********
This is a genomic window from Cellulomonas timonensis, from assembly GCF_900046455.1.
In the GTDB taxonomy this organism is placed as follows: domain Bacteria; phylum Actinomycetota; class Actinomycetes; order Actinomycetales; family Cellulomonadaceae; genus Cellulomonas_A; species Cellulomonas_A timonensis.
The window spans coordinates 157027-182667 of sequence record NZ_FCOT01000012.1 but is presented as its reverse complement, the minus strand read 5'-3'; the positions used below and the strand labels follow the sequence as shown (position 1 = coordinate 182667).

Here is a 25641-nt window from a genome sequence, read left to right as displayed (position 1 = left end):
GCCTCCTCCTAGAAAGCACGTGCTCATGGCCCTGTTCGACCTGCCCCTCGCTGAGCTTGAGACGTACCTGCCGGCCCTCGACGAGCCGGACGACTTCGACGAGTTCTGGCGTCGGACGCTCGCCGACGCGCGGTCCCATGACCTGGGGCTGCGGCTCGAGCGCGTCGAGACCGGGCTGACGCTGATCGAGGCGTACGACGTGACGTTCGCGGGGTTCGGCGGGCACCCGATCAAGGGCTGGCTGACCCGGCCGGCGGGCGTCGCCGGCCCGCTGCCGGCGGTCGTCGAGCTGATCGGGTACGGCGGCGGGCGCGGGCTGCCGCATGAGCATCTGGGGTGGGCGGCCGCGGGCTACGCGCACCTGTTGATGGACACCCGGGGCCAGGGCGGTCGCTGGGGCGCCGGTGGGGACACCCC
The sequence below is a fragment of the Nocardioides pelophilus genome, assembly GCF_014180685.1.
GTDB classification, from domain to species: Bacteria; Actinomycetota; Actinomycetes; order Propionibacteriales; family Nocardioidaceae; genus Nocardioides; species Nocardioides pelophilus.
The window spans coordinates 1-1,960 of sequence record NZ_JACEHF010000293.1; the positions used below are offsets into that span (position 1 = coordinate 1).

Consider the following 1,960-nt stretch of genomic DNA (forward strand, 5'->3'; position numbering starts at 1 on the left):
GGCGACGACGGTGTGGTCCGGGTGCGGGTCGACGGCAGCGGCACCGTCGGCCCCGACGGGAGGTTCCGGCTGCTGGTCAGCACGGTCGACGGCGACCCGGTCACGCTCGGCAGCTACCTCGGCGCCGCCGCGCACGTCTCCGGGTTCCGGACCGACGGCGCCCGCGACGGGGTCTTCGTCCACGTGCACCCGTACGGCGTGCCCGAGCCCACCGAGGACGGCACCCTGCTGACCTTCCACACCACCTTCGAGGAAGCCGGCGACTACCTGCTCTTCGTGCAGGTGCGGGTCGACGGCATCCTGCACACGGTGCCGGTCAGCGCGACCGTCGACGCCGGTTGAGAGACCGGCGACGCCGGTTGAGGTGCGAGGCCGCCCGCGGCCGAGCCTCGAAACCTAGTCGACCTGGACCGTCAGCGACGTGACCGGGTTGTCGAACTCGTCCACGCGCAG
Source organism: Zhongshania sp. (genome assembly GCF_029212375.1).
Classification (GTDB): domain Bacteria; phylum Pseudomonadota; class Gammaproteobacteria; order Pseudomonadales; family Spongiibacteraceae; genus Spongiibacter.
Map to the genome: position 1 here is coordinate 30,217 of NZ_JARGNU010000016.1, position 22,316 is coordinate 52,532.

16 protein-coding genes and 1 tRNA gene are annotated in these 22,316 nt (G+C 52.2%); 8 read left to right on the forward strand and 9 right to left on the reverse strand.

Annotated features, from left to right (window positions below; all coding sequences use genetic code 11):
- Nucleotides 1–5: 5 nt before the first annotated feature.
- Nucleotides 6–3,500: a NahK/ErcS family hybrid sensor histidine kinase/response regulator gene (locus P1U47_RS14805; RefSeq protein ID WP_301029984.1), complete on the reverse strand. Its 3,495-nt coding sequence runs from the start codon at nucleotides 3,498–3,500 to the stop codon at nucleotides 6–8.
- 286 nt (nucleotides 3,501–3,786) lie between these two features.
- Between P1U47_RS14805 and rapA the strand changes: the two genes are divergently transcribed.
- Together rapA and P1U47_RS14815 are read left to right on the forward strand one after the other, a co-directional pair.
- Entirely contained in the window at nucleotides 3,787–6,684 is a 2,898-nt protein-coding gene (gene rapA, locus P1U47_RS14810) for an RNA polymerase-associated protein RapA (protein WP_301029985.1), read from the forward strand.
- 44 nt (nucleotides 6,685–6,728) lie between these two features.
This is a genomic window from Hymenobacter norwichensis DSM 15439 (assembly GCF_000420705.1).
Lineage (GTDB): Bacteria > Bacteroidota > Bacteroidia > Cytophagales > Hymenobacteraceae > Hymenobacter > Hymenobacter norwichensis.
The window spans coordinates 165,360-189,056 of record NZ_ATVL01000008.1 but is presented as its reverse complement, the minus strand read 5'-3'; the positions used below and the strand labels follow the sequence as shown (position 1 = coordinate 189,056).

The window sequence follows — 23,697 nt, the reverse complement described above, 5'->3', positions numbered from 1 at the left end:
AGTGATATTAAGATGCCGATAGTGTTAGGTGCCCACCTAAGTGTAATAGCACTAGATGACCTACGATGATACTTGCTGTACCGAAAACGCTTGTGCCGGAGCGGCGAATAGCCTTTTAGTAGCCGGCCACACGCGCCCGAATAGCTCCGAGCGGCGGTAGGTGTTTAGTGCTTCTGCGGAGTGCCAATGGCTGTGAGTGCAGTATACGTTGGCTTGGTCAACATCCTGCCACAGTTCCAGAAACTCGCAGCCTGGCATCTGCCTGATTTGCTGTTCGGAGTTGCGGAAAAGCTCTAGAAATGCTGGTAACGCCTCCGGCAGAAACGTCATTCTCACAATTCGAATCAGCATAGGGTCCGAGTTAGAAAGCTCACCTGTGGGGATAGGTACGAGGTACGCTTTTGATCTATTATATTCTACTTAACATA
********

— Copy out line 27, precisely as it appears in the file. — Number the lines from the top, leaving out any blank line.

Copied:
AGTGATATTAAGATGCCGATAGTGTTAGGTGCCCACCTAAGTGTAATAGCACTAGATGACCTACGATGATACTTGCTGTACCGAAAACGCTTGTGCCGGAGCGGCGAATAGCCTTTTAGTAGCCGGCCACACGCGCCCGAATAGCTCCGAGCGGCGGTAGGTGTTTAGTGCTTCTGCGGAGTGCCAATGGCTGTGAGTGCAGTATACGTTGGCTTGGTCAACATCCTGCCACAGTTCCAGAAACTCGCAGCCTGGCATCTGCCTGATTTGCTGTTCGGAGTTGCGGAAAAGCTCTAGAAATGCTGGTAACGCCTCCGGCAGAAACGTCATTCTCACAATTCGAATCAGCATAGGGTCCGAGTTAGAAAGCTCACCTGTGGGGATAGGTACGAGGTACGCTTTTGATCTATTATATTCTACTTAACATA